An elderly man sits at the "Viktualienmarkt" daily food market, during the spread of the coronavirus disease (COVID-19) in Munich, Germany, March 18, 2020. (ANDREAS GEBERT / REUTERS)
COPENHAGEN – Vaccination continues to be one of the most effective tools in combating both influenza and COVID-19, and the World Health Organization Regional Office for Europe urges all those eligible to get their influenza and COVID-19 booster shots as soon as possible.
With COVID-19 and seasonal influenza co-circulating, the health of vulnerable people — including the elderly, the immunocompromised, pregnant women and newborns – is at greater risk.
Dr Hans Kluge,
WHO Regional Director
"With COVID-19 and seasonal influenza co-circulating, the health of vulnerable people — including the elderly, the immunocompromised, pregnant women and newborns – is at greater risk," said WHO Regional Director Dr. Hans Kluge said at a press conference here on Monday.
Since early Sept, regional cases of COVID-19 have tripled, according to WHO Europe, and in the second week of Oct, the European Region accounted for nearly 60 percent of new global cases and 42 percent of new global deaths.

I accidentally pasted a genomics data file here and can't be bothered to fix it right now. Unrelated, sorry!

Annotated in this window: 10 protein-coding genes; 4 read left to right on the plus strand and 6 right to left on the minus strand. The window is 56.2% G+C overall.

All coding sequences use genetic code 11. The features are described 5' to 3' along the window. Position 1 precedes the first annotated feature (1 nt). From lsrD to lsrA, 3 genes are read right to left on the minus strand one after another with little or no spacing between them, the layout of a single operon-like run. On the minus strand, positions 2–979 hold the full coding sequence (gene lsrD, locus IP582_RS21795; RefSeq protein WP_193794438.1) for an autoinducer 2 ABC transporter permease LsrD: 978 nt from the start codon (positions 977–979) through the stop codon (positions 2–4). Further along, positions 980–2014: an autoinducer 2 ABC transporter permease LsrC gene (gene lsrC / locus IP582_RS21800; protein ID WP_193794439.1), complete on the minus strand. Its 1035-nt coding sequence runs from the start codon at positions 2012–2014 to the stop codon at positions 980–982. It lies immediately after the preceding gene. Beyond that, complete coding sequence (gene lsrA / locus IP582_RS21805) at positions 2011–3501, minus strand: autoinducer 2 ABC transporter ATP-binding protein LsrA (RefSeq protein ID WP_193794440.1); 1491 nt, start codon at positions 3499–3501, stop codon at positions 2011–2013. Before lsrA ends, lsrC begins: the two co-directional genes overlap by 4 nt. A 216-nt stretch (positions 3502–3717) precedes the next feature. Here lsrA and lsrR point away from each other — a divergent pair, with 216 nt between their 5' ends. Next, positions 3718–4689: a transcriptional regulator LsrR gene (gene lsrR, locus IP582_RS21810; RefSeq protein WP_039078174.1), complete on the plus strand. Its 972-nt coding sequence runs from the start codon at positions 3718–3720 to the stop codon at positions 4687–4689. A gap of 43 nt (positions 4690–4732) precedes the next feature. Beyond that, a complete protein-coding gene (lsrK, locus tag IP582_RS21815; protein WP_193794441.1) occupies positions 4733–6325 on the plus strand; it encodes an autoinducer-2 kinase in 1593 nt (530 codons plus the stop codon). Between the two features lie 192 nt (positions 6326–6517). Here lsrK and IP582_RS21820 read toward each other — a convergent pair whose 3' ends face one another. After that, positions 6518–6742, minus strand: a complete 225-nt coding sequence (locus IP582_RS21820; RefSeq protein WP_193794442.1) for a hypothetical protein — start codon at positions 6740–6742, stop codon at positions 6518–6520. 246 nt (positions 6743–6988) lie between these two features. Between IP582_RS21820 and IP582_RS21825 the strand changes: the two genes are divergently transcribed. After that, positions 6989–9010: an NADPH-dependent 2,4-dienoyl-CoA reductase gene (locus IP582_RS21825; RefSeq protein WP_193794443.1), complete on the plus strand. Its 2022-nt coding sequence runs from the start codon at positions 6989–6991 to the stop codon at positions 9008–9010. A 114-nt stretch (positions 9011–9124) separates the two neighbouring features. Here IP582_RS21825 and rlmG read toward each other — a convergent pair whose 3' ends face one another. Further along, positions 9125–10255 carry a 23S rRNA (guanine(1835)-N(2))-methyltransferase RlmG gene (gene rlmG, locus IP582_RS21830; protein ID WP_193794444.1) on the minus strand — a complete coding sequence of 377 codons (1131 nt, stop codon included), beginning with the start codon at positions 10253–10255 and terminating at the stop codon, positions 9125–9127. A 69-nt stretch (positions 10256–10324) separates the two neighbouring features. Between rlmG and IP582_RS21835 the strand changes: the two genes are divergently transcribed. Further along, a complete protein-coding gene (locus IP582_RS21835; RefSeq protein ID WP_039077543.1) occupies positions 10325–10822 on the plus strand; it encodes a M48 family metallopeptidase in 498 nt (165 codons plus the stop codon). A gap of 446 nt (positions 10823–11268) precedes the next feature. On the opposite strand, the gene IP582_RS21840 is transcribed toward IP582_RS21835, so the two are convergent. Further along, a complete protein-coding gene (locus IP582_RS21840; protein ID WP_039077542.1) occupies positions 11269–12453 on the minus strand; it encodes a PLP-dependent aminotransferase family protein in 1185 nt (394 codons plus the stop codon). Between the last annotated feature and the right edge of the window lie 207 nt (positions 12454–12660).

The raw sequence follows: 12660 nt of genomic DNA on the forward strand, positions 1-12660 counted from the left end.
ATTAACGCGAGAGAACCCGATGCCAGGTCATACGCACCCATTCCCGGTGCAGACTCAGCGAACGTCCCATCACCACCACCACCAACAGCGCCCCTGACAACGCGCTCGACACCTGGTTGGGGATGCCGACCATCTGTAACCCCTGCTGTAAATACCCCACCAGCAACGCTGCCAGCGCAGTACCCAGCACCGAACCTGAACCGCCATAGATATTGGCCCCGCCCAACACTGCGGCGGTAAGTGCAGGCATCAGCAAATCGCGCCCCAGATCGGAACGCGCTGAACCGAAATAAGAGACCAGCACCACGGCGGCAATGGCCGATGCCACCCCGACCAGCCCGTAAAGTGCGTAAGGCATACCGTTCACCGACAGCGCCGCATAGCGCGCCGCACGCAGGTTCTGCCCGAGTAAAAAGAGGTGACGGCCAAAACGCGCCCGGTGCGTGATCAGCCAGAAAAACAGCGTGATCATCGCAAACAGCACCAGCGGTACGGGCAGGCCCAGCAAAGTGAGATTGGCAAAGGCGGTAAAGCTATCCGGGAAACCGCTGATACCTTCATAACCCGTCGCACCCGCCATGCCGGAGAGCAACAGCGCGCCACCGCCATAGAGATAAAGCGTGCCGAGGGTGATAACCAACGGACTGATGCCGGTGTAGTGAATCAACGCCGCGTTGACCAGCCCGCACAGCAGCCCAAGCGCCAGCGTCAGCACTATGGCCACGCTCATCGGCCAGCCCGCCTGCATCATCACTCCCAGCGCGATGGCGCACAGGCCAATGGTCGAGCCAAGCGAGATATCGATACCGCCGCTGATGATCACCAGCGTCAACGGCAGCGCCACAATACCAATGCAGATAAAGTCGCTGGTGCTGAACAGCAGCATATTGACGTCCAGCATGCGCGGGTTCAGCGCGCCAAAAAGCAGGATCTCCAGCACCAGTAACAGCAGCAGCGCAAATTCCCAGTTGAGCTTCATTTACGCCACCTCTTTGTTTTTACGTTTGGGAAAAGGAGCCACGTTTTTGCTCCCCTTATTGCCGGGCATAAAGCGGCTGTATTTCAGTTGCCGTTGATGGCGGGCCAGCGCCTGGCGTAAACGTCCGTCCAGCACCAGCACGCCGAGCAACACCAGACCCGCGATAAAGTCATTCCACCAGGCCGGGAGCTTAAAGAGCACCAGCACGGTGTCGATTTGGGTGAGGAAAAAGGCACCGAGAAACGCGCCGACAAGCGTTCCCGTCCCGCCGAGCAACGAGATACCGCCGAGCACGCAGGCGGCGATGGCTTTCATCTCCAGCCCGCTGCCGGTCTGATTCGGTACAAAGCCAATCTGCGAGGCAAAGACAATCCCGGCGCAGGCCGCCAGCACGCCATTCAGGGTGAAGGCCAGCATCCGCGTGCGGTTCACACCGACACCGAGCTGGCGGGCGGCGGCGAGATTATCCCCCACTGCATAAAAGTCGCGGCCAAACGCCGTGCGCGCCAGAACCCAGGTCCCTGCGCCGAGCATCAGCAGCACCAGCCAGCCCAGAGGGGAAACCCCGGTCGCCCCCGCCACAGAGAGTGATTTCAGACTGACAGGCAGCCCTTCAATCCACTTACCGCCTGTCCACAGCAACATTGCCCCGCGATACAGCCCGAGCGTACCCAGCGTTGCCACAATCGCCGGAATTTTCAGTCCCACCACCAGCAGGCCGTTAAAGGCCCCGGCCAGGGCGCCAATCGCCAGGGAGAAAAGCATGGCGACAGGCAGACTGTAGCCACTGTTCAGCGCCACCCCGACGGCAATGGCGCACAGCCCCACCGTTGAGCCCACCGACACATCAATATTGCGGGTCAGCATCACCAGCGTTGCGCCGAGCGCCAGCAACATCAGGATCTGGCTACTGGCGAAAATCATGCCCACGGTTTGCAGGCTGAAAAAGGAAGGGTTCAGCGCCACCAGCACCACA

ALSO READ: Türkiye faces looming wave of COVID-19 infections
"This is not a time to relax," Kluge said. "In the past month, we have also seen an early spike in seasonal influenza cases, leading now to increased positivity in patients hospitalized with severe acute respiratory infections."
However, according to Kluge, the surge has not led to either the previously seen levels of severe disease, as deaths and intensive care unit admissions have only seen minor increases, or to the crippling effects previously seen on economic or social life.
"We must continue to do our utmost to prevent infections, protect the vulnerable and prepare our health systems to manage multiple threats," he said.
On the occasion of World Polio Day (Oct 24), which also marks twenty years of keeping the WHO European Region free of indigenous wild polio, Kluge noted a parallel since the region was declared polio-free in 2002.
READ MORE: WHO, ECDC say Europe likely entering another COVID wave
"Vaccines are safe and vaccines work. For polio, as for COVID-19 and influenza, vaccines can and do save lives. The other main policy responses for COVID-19 are continued surveillance and securing access to antivirals for at-risk populations."